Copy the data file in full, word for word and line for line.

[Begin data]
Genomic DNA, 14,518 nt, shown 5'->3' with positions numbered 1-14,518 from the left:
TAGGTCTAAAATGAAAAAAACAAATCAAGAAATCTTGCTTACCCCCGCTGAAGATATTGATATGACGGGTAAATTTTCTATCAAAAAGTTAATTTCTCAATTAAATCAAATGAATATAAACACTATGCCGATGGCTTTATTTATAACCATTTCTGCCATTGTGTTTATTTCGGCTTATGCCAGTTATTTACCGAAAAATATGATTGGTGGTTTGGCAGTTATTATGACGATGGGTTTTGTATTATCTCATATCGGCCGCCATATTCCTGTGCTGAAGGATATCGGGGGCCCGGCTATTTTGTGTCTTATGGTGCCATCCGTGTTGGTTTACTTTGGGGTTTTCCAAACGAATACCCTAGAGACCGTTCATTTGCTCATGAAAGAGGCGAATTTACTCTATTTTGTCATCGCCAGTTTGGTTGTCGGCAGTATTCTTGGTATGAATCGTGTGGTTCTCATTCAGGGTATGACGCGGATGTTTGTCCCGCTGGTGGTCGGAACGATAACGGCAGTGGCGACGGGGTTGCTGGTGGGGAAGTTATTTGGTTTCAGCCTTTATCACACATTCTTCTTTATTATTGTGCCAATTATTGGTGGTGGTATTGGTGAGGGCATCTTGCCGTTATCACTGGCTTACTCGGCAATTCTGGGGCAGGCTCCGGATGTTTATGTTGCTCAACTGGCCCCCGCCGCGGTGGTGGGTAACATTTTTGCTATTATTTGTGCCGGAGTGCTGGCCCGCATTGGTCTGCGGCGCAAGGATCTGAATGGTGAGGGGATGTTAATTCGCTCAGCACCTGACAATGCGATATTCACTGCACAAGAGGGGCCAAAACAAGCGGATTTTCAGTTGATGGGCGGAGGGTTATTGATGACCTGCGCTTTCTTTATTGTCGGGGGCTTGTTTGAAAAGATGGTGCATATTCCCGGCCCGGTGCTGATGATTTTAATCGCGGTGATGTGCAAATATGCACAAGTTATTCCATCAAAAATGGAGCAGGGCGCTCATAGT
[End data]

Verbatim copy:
Genomic DNA, 14,518 nt, shown 5'->3' with positions numbered 1-14,518 from the left:
TAGGTCTAAAATGAAAAAAACAAATCAAGAAATCTTGCTTACCCCCGCTGAAGATATTGATATGACGGGTAAATTTTCTATCAAAAAGTTAATTTCTCAATTAAATCAAATGAATATAAACACTATGCCGATGGCTTTATTTATAACCATTTCTGCCATTGTGTTTATTTCGGCTTATGCCAGTTATTTACCGAAAAATATGATTGGTGGTTTGGCAGTTATTATGACGATGGGTTTTGTATTATCTCATATCGGCCGCCATATTCCTGTGCTGAAGGATATCGGGGGCCCGGCTATTTTGTGTCTTATGGTGCCATCCGTGTTGGTTTACTTTGGGGTTTTCCAAACGAATACCCTAGAGACCGTTCATTTGCTCATGAAAGAGGCGAATTTACTCTATTTTGTCATCGCCAGTTTGGTTGTCGGCAGTATTCTTGGTATGAATCGTGTGGTTCTCATTCAGGGTATGACGCGGATGTTTGTCCCGCTGGTGGTCGGAACGATAACGGCAGTGGCGACGGGGTTGCTGGTGGGGAAGTTATTTGGTTTCAGCCTTTATCACACATTCTTCTTTATTATTGTGCCAATTATTGGTGGTGGTATTGGTGAGGGCATCTTGCCGTTATCACTGGCTTACTCGGCAATTCTGGGGCAGGCTCCGGATGTTTATGTTGCTCAACTGGCCCCCGCCGCGGTGGTGGGTAACATTTTTGCTATTATTTGTGCCGGAGTGCTGGCCCGCATTGGTCTGCGGCGCAAGGATCTGAATGGTGAGGGGATGTTAATTCGCTCAGCACCTGACAATGCGATATTCACTGCACAAGAGGGGCCAAAACAAGCGGATTTTCAGTTGATGGGCGGAGGGTTATTGATGACCTGCGCTTTCTTTATTGTCGGGGGCTTGTTTGAAAAGATGGTGCATATTCCCGGCCCGGTGCTGATGATTTTAATCGCGGTGATGTGCAAATATGCACAAGTTATTCCATCAAAAATGGAGCAGGGCGCTCATAGT